According to Pate, the Jewish scriptures describe three types of vicarious atonement: the Paschal Lamb although the Psechal Lamb was not a sin offering; “the sacrificial system as a whole”, although these were for “mistakes”, not intentional sins and with the Day of Atonement as the most essential element; and the idea of the suffering servant (Isaiah 42:1-9, 49:1-6, 50:4-11, 52:13-53:12).[web 1] The Old Testament Deuterocanon added a fourth idea, namely the righteous martyr (2 Maccabees, 4 Maccabees, Wisdom 2-5).
These traditions of atonement offer only temporary forgiveness, and korbanot (offerings) could only be used as a means of atoning for the lightest type of sin, that is sins committed in ignorance that the thing was a sin.[note 6][note 7] In addition, korbanot have no expiating effect unless the person making the offering sincerely repents his or her actions before making the offering, and makes restitution to any person who was harmed by the violation. Marcus Borg notes that animal sacrifice in Second Temple Judaism was not a “payment for sin,” but had a basic meaning as “making something sacred by giving it as a gift to God,” and included a shared meal with God. Sacrifices had numerous purposes, namely thanksgiving, petition, purification, and reconciliation. None of them were a “payment or substitution or satisfaction,” and even “sacrifices of reconciliation were about restoring the relationship.”[web 5]
The idea that Jesus was predicted by Isaiah is attested in Luke 4:16-22, where Jesus is portrayed as saying that the prophesies in Isaiah were about him.[note 8] In Luke 22:37 he refers Isaiah 53 to himself, and the Gospel of Matthew also applies that chapter to him (Matthew 8:16-18).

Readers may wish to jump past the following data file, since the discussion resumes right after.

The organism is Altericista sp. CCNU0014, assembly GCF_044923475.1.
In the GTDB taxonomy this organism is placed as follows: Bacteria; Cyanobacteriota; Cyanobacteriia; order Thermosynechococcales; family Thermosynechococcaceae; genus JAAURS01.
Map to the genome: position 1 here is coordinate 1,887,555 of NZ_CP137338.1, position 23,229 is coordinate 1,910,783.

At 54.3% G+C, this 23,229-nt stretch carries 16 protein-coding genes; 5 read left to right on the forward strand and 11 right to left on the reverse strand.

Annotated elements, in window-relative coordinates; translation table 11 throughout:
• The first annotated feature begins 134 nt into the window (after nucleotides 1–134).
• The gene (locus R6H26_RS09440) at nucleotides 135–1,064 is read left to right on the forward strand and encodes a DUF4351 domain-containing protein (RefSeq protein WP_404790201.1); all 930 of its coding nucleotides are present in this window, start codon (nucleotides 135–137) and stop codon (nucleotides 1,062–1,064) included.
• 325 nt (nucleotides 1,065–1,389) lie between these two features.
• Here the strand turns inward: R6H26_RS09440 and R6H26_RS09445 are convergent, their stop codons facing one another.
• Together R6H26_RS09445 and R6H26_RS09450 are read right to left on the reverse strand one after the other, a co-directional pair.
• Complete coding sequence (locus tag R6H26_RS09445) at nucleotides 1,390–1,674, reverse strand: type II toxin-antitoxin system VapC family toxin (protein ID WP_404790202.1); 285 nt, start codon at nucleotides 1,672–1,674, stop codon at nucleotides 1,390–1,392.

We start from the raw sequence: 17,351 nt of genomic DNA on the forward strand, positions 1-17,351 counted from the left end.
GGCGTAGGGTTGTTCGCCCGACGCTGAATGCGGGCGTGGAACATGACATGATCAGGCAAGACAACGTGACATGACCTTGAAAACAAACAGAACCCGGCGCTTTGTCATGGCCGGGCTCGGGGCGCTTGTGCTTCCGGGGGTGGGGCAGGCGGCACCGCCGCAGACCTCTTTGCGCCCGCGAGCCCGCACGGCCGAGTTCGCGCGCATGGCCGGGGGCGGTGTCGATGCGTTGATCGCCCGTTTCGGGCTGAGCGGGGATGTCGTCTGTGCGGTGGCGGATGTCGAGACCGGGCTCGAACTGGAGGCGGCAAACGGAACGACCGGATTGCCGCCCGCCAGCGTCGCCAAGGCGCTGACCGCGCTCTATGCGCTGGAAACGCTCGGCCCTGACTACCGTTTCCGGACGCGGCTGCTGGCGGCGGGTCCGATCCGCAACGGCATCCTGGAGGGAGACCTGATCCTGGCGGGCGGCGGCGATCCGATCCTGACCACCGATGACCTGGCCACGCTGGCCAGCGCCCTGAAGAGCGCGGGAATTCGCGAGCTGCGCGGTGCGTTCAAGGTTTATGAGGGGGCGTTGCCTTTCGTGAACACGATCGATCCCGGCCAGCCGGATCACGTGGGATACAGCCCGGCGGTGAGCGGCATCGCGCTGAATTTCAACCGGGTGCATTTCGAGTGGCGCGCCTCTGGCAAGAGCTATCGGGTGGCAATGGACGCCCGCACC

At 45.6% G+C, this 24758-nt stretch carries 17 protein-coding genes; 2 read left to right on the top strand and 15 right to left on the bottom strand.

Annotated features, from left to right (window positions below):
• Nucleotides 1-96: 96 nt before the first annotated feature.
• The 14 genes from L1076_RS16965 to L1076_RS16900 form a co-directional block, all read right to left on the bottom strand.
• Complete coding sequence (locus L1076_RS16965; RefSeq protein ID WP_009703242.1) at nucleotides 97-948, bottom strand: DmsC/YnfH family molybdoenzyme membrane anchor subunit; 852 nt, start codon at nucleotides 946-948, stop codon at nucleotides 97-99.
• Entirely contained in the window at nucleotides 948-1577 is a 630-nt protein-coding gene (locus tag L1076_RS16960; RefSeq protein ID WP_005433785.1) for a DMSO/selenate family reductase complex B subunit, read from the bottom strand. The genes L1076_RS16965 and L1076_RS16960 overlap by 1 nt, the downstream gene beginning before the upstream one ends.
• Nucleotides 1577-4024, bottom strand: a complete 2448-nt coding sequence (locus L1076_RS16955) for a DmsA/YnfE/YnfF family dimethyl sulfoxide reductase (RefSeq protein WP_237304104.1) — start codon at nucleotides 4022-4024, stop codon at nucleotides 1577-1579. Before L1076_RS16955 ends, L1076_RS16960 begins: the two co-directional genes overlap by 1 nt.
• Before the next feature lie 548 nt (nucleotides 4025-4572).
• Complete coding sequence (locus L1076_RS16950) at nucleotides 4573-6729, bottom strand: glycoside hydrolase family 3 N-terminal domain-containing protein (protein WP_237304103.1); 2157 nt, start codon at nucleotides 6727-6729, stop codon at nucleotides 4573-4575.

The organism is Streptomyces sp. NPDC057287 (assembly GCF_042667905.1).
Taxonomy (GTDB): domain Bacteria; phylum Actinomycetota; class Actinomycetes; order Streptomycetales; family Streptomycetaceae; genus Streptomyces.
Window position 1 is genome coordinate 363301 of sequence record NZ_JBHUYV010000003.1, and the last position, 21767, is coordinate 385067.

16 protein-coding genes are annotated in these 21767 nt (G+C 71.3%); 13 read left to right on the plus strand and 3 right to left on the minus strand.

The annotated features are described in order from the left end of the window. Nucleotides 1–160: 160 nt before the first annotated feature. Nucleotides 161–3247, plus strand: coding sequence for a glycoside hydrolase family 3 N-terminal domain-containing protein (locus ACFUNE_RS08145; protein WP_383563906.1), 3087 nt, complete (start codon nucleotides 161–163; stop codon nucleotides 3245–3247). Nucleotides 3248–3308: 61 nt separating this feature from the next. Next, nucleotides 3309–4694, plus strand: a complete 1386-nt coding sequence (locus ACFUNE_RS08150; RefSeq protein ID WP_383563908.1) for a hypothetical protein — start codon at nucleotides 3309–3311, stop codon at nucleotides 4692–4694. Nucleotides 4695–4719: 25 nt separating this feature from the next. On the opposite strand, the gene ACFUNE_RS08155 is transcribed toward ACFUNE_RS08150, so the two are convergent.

James F. McGrath refers to 4 Maccabees 6, “which presents a martyr praying “Be merciful to your people, and let our punishment suffice for them. Make my blood their purification, and take my life in exchange for theirs” (4 Maccabees 6:28-29). Clearly there were ideas that existed in the Judaism of the time that helped make sense of the death of the righteous in terms of atonement.”[web 6]
 For I handed on to you as of first importance what I in turn had received: that Christ died for our sins in accordance with the scriptures,  and that he was buried, and that he was raised on the third day in accordance with the scriptures,[note 9]  and that he appeared to Cephas, then to the twelve.  Then he appeared to more than five hundred brothers and sisters at one time, most of whom are still alive, though some have died.  Then he appeared to James, then to all the apostles.  Last of all, as to one untimely born, he appeared also to me.
The meaning of this kerygma is a matter of debate, and open to multiple interpretations. Traditionally, this kerygma is interpreted as meaning that Jesus’ death was an atonement or ransom for, or propitiation or expiation of, God’s wrath against humanity because of their sins. With Jesus’ death, humanity was freed from this wrath.[web 7][note 10] In the classical Protestant understanding humans partake in this salvation by faith in Jesus Christ; this faith is a grace given by God, and people are justified by God through Jesus Christ and faith in Him.
More recent scholarship has raised several concerns regarding these interpretations. The traditional interpretation sees Paul’s understanding of salvation as involving “an exposition of the individual’s relation to God.” According to Krister Stendahl, the main concern of Paul’s writings on Jesus’ role, and salvation by faith, is not the individual conscience of human sinners, and their doubts about being chosen by God or not, but the problem of the inclusion of Gentile (Greek) Torah observers into God’s covenant.[web 9][note 11] Paul draws on several interpretative frames to solve this problem, but most importantly, his own experience and understanding.